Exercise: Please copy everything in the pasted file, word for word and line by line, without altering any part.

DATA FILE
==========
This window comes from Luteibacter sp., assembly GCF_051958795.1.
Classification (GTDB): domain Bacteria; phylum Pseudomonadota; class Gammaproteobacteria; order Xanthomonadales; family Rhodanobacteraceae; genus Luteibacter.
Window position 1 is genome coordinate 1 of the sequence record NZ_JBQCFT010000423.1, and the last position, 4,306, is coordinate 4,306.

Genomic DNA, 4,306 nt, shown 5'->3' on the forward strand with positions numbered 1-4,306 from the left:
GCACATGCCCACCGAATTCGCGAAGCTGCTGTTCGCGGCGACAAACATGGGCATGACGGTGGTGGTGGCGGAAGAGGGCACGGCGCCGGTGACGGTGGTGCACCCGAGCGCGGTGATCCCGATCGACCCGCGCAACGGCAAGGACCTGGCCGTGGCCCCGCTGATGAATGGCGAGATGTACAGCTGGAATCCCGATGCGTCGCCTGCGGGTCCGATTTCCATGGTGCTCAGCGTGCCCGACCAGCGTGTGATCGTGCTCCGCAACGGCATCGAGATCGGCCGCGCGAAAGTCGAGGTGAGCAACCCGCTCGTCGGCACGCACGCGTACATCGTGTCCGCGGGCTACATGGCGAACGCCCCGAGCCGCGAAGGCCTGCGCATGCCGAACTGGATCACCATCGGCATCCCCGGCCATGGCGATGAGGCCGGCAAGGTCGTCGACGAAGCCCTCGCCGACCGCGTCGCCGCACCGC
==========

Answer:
This window comes from Luteibacter sp., assembly GCF_051958795.1.
Classification (GTDB): domain Bacteria; phylum Pseudomonadota; class Gammaproteobacteria; order Xanthomonadales; family Rhodanobacteraceae; genus Luteibacter.
Window position 1 is genome coordinate 1 of the sequence record NZ_JBQCFT010000423.1, and the last position, 4,306, is coordinate 4,306.

Genomic DNA, 4,306 nt, shown 5'->3' on the forward strand with positions numbered 1-4,306 from the left:
GCACATGCCCACCGAATTCGCGAAGCTGCTGTTCGCGGCGACAAACATGGGCATGACGGTGGTGGTGGCGGAAGAGGGCACGGCGCCGGTGACGGTGGTGCACCCGAGCGCGGTGATCCCGATCGACCCGCGCAACGGCAAGGACCTGGCCGTGGCCCCGCTGATGAATGGCGAGATGTACAGCTGGAATCCCGATGCGTCGCCTGCGGGTCCGATTTCCATGGTGCTCAGCGTGCCCGACCAGCGTGTGATCGTGCTCCGCAACGGCATCGAGATCGGCCGCGCGAAAGTCGAGGTGAGCAACCCGCTCGTCGGCACGCACGCGTACATCGTGTCCGCGGGCTACATGGCGAACGCCCCGAGCCGCGAAGGCCTGCGCATGCCGAACTGGATCACCATCGGCATCCCCGGCCATGGCGATGAGGCCGGCAAGGTCGTCGACGAAGCCCTCGCCGACCGCGTCGCCGCACCGC